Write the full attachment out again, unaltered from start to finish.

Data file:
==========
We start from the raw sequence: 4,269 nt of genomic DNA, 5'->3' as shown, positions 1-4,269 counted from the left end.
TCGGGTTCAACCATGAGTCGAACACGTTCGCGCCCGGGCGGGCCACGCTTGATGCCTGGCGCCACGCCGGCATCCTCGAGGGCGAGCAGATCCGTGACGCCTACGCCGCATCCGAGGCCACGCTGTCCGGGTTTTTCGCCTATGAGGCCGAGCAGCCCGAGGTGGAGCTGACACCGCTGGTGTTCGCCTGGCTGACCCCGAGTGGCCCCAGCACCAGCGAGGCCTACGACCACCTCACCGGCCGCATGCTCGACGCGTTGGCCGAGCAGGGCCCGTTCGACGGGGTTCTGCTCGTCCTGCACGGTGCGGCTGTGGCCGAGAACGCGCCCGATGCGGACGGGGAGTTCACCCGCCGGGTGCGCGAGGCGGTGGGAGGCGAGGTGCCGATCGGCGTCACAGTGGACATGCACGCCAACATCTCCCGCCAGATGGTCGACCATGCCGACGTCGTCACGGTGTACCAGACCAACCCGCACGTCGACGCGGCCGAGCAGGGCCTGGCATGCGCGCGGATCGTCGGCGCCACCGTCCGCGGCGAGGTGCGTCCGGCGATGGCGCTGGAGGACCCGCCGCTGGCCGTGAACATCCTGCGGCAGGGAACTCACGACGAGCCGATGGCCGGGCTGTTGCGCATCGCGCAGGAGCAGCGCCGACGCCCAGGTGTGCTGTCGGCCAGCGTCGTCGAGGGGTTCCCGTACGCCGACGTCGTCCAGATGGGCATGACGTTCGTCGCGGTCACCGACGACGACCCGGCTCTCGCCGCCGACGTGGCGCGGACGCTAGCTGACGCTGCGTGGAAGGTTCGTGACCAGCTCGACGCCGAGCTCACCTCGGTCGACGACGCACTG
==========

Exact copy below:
We start from the raw sequence: 4,269 nt of genomic DNA, 5'->3' as shown, positions 1-4,269 counted from the left end.
TCGGGTTCAACCATGAGTCGAACACGTTCGCGCCCGGGCGGGCCACGCTTGATGCCTGGCGCCACGCCGGCATCCTCGAGGGCGAGCAGATCCGTGACGCCTACGCCGCATCCGAGGCCACGCTGTCCGGGTTTTTCGCCTATGAGGCCGAGCAGCCCGAGGTGGAGCTGACACCGCTGGTGTTCGCCTGGCTGACCCCGAGTGGCCCCAGCACCAGCGAGGCCTACGACCACCTCACCGGCCGCATGCTCGACGCGTTGGCCGAGCAGGGCCCGTTCGACGGGGTTCTGCTCGTCCTGCACGGTGCGGCTGTGGCCGAGAACGCGCCCGATGCGGACGGGGAGTTCACCCGCCGGGTGCGCGAGGCGGTGGGAGGCGAGGTGCCGATCGGCGTCACAGTGGACATGCACGCCAACATCTCCCGCCAGATGGTCGACCATGCCGACGTCGTCACGGTGTACCAGACCAACCCGCACGTCGACGCGGCCGAGCAGGGCCTGGCATGCGCGCGGATCGTCGGCGCCACCGTCCGCGGCGAGGTGCGTCCGGCGATGGCGCTGGAGGACCCGCCGCTGGCCGTGAACATCCTGCGGCAGGGAACTCACGACGAGCCGATGGCCGGGCTGTTGCGCATCGCGCAGGAGCAGCGCCGACGCCCAGGTGTGCTGTCGGCCAGCGTCGTCGAGGGGTTCCCGTACGCCGACGTCGTCCAGATGGGCATGACGTTCGTCGCGGTCACCGACGACGACCCGGCTCTCGCCGCCGACGTGGCGCGGACGCTAGCTGACGCTGCGTGGAAGGTTCGTGACCAGCTCGACGCCGAGCTCACCTCGGTCGACGACGCACTG